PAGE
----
Caring for Your Bunny




Bunnies are quiet, peaceful animals by nature. Bunnies get along with other small pets when introduced with care. They don’t bark, rarely bite and respond to attention when handled frequently with gentleness and love. Most bunnies can also be easily litter trained.
The largest rabbit is the Flemish Giant, which can grow as large as 13 kg (30 lbs). One of the smallest rabbits is the Netherland Dwarf, which averages 0.8 to 1.3 kg (2 to 3 lbs). Male rabbits are called bucks and females are does. We recommend that you keep your bunnies separately, since they may fight unless given a large amount of living area.
Handling – Like humans, every rabbit has a distinct personality. Some enjoy being handled more than others. Children need to learn how to hold a bunny, otherwise, the bunny can become frightened or injured. The proper way to pick up a bunny is to hold him gently, but firmly, under the front legs with one hand and support his hindquarters with the other. Never pick up a bunny by his ears.
Our pet counsellors are small animal lovers; because they are, they hold and play with all the small animals in our store. Our guests also play a big part in our small animal’s social skills. This is why Petland’s small animals are quick to bond with their new owner.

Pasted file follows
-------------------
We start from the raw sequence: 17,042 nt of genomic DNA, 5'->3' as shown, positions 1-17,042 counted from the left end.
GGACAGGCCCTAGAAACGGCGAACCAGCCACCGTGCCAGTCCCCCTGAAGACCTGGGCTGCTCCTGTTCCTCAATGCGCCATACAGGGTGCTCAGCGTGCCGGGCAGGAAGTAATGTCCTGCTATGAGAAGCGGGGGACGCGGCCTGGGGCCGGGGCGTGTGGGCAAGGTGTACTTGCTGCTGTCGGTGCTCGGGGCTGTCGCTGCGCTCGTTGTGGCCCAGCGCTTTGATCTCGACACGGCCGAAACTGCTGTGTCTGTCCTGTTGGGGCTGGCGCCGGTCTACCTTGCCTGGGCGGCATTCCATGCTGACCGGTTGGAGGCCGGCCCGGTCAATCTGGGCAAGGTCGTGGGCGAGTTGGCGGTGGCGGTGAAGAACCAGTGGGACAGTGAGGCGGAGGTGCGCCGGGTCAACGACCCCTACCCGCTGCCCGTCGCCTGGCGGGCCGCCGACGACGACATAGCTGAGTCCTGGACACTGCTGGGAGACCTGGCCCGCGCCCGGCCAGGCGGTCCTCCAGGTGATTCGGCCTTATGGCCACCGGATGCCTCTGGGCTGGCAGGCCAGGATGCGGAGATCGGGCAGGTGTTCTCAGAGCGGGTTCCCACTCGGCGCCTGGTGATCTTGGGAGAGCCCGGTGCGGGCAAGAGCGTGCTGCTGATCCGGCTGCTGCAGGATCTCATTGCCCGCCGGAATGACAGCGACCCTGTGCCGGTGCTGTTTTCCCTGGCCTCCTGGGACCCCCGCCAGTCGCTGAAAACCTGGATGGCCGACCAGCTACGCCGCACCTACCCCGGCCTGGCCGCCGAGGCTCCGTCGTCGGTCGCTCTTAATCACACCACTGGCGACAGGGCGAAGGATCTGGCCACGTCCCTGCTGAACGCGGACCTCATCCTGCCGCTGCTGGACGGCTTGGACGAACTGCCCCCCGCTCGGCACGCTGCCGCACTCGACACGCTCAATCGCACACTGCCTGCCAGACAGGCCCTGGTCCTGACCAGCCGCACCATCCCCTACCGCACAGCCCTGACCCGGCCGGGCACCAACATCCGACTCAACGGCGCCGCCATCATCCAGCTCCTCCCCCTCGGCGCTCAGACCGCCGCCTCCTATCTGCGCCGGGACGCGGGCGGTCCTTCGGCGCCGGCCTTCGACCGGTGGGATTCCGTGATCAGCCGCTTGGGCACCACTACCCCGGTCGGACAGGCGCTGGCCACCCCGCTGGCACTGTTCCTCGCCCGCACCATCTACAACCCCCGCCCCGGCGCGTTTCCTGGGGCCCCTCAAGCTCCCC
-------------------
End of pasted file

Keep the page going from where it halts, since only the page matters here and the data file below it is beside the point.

Bunny Birth Control – We recommend that you spay or neuter your pet bunny. The benefits of altering your bunny are many. Neutered rabbits are healthier, live longer, easier to house-train, less aggressive, and less destructive. Your pet counsellor can recommend a veterinarian in your community who is familiar with altering small animals.

House-Training – Rabbits return to the same spot each time nature calls, so litter training is easy. A litter box in the cage where your rabbit relieves himself will reinforce using the box. Additional boxes should be placed in his favourite spots when he is outside the cage.
To provide a happy, healthy atmosphere for your bunny, Petland recommends the following necessary and fun accessories. We have listed them as your new pet’s four basic needs: Nutritional, Environmental, Maintenance and Behavioural. When you meet these needs and provide a loving environment, your bunny can live a long and happy life, averaging 8 to 10 years.